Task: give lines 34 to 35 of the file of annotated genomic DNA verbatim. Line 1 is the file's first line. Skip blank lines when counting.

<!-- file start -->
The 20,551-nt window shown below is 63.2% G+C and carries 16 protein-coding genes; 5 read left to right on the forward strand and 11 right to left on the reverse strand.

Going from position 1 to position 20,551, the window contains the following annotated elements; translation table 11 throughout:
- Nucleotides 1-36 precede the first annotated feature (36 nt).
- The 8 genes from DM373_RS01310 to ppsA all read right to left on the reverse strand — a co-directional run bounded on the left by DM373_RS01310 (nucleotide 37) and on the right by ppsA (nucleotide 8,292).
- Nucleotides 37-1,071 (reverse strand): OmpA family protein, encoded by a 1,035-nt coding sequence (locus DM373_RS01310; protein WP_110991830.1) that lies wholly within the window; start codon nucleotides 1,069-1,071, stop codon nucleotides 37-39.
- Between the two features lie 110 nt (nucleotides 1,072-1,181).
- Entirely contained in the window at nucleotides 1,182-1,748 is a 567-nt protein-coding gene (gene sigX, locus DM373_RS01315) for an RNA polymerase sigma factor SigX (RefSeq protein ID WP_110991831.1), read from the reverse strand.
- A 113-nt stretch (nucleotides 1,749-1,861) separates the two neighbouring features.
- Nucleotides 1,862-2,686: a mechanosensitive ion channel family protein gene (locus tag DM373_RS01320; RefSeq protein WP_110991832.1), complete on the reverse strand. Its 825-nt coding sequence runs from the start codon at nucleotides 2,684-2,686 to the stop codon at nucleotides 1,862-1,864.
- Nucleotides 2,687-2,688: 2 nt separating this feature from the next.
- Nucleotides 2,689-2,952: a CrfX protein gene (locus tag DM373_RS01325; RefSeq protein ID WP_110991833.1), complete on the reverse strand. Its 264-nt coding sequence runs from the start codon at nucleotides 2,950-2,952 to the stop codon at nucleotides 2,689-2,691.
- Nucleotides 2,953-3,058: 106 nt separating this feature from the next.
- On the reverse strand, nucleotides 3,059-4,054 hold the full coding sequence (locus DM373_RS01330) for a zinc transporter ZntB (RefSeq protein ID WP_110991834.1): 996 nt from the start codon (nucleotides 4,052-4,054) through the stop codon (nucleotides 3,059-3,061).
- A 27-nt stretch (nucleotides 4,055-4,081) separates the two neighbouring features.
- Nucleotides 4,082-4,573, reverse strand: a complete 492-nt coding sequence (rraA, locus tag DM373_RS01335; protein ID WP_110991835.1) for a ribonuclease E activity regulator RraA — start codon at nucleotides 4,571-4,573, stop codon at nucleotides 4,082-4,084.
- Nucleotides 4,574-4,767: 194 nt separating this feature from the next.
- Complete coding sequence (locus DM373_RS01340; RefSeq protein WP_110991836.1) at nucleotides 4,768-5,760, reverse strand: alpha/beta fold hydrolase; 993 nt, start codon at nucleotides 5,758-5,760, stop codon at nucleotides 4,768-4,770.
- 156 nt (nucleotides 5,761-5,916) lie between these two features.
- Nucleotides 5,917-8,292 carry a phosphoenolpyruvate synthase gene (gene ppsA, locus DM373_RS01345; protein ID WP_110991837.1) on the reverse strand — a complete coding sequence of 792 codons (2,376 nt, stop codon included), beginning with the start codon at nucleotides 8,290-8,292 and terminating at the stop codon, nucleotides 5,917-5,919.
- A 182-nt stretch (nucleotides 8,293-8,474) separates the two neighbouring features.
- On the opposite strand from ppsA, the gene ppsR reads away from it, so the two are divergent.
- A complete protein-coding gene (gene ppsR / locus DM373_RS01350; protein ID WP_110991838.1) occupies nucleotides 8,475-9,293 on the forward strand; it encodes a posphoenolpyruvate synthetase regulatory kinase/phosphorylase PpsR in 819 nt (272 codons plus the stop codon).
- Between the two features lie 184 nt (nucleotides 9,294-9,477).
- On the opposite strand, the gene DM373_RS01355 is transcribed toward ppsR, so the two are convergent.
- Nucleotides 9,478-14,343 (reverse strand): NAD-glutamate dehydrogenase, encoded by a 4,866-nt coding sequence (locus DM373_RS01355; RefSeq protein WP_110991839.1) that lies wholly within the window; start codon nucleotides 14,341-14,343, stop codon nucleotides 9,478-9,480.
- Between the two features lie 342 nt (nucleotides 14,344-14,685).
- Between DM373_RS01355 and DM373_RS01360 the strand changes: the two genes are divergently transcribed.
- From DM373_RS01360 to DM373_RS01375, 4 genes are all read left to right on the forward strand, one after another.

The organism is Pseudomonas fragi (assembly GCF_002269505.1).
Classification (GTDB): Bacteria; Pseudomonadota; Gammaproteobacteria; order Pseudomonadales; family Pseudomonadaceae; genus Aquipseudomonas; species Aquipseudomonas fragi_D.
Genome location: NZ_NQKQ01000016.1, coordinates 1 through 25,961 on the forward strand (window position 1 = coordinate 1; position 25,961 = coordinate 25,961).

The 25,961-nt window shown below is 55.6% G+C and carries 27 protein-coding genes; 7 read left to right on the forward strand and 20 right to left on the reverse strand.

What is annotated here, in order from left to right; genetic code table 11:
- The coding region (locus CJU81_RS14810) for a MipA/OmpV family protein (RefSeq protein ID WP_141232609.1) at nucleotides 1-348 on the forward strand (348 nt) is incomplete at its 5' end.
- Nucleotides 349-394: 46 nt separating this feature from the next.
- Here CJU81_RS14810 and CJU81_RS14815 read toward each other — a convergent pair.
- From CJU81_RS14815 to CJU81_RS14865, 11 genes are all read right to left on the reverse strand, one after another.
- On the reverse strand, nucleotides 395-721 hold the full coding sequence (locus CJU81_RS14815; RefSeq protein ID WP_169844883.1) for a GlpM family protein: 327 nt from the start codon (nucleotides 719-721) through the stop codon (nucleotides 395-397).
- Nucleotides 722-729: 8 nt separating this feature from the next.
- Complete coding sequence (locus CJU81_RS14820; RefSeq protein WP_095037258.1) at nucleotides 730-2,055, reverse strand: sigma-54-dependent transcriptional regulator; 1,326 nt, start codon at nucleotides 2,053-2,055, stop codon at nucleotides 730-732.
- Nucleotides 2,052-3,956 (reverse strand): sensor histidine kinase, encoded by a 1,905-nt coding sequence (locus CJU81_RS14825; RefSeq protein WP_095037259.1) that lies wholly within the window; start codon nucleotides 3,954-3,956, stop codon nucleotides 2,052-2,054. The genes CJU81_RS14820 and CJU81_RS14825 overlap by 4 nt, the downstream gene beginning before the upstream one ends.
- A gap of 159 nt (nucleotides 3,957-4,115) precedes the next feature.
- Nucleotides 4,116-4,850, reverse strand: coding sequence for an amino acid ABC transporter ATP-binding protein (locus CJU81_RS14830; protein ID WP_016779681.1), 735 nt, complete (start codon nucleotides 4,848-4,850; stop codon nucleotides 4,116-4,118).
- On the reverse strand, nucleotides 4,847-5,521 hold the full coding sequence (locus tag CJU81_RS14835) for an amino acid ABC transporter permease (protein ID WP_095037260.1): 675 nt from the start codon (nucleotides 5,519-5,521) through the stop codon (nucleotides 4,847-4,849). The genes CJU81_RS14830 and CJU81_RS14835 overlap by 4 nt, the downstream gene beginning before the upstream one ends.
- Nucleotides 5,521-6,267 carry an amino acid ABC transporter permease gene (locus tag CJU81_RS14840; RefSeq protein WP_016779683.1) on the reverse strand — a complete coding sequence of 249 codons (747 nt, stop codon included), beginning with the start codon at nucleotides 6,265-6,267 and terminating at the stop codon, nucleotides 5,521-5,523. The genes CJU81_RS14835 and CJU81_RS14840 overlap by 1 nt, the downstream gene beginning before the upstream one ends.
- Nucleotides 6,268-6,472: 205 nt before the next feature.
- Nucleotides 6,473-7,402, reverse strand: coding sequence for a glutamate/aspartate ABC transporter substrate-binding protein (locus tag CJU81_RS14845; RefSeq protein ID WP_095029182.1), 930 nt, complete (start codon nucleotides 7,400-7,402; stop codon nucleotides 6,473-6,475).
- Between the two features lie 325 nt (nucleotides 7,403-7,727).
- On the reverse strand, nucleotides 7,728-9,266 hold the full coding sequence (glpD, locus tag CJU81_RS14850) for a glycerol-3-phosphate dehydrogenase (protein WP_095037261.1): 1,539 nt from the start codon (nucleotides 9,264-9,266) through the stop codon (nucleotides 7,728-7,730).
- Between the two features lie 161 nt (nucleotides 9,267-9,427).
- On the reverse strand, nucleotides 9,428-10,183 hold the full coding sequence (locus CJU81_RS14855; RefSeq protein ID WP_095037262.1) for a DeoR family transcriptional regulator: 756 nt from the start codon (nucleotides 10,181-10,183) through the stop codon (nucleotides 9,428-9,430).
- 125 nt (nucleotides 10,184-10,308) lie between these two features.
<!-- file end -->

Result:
- The coding region (locus CJU81_RS14810) for a MipA/OmpV family protein (RefSeq protein ID WP_141232609.1) at nucleotides 1-348 on the forward strand (348 nt) is incomplete at its 5' end.
- Nucleotides 349-394: 46 nt separating this feature from the next.